Samsung has applied for a US patent to protect the use of graphene antidots in spin valves. Spin valves are magnetic components used in magnetic sensors, hard disk read heads, and magnetic RAM.
Graphene antidots, or nanopores, are nothing new: they have been discussed in theoretical and experimental papers for years. It has long been known from theory that few-nanometer sized hexagonal holes in graphene should act like tiny magnets, a prediction that has only recently been confirmed experimentally. Samsung takes it a step further with this patent, by envisioning practical computing devices based on the phenomenon.
The device that Samsung invents would consist of three areas of graphene. The areas to the left and the right would contain nanopores and be ferromagnetic. The area in the middle would be a plain sheet of graphene, acting as a conductor. A common spin valve exhibits a difference in electrical resistance depending on the polarity of the magnetisation in the two magnetic layers. The same principle would apply to the graphene spin valve.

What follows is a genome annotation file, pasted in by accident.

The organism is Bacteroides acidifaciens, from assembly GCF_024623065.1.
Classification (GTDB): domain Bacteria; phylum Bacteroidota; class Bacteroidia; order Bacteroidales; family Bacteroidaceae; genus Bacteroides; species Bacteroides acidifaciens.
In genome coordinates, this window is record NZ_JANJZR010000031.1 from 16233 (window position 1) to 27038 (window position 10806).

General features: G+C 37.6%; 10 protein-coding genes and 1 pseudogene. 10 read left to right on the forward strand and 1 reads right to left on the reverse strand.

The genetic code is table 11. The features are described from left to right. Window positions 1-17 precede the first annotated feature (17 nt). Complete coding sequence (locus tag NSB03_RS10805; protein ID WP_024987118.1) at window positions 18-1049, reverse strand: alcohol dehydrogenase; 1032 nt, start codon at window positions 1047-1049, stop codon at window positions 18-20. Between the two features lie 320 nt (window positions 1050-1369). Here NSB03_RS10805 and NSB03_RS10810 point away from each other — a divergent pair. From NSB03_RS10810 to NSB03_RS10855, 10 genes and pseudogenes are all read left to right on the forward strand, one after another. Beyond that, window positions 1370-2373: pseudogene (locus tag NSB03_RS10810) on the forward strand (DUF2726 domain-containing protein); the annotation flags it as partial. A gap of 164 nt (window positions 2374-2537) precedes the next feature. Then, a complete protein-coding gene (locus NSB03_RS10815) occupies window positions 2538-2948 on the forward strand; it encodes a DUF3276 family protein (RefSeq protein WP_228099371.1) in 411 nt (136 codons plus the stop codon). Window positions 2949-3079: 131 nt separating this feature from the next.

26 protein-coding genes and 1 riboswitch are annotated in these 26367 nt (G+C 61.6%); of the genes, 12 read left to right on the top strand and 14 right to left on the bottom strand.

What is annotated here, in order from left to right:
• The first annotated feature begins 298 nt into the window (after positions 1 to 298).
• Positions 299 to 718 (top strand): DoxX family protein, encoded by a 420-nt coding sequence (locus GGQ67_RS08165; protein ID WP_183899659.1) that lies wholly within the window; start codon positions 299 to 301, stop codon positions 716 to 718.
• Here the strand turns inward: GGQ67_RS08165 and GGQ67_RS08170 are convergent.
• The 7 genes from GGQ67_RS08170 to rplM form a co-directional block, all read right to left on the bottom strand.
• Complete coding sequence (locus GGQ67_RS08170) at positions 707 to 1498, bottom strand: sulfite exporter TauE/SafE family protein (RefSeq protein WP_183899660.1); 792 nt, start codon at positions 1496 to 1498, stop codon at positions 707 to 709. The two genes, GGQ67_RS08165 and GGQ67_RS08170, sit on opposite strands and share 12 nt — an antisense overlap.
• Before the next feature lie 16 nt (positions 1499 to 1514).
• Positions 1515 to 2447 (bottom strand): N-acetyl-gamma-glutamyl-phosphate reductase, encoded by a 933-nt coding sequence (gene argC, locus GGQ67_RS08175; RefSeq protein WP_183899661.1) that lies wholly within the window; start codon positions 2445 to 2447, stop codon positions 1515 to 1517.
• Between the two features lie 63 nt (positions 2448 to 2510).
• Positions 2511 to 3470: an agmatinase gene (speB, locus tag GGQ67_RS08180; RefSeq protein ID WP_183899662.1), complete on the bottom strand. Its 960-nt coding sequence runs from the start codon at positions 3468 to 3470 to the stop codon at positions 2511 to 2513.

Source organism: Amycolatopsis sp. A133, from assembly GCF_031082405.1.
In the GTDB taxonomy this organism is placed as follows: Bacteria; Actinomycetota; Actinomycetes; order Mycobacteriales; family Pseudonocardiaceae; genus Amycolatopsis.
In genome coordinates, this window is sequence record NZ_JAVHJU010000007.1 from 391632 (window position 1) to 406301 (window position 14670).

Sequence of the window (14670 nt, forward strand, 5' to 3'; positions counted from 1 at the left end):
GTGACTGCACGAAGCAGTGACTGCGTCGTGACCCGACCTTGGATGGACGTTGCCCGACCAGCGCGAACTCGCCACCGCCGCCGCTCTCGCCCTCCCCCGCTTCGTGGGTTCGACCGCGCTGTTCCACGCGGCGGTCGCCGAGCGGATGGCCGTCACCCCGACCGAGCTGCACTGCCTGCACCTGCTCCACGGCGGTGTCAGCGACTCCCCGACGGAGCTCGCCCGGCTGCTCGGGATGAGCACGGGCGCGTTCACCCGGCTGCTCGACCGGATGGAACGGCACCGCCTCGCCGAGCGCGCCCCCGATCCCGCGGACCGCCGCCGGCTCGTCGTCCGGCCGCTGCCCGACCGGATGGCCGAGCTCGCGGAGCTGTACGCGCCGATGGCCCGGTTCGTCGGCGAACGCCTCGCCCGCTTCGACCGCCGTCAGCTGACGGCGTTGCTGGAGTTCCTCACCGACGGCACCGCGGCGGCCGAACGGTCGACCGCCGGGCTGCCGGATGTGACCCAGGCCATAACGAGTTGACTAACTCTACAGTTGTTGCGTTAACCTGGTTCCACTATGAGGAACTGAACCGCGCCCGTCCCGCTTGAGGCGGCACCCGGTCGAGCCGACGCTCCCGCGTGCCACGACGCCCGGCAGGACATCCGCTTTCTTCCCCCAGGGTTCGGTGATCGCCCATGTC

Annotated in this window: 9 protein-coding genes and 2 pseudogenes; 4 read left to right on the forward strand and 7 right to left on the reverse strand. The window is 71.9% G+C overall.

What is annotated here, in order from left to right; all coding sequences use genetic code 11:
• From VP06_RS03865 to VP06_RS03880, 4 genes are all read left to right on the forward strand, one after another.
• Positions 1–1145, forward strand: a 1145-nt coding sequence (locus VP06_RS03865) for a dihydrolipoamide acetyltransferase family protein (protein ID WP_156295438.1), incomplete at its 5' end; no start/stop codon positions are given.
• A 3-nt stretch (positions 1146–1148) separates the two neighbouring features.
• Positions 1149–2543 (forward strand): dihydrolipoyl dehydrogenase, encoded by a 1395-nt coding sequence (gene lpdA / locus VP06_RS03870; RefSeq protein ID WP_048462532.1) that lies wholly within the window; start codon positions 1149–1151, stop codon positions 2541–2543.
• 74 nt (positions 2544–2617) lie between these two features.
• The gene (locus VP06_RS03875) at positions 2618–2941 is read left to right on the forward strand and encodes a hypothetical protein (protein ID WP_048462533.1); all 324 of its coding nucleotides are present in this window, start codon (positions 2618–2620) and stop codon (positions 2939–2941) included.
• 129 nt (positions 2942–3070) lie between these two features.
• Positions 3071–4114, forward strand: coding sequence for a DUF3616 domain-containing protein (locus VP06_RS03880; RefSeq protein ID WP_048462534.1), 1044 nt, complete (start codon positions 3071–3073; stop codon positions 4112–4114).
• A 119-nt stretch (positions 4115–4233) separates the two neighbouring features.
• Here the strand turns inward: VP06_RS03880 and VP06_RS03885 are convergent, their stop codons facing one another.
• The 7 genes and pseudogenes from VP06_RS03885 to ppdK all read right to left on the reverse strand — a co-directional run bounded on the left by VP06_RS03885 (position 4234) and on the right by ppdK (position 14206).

Patent application number 20120308846 shows Samsung expanding to new frontiers, entering the turf traditionally held by Sandisk. Sandisk has a track record of patenting graphene-based memory devices. This is a very sharp and visionary move by Samsung, albeit one based only on simulations. The technology may not quite be there yet, however Samsung wants to make sure that once it is, they’re the ones who own it.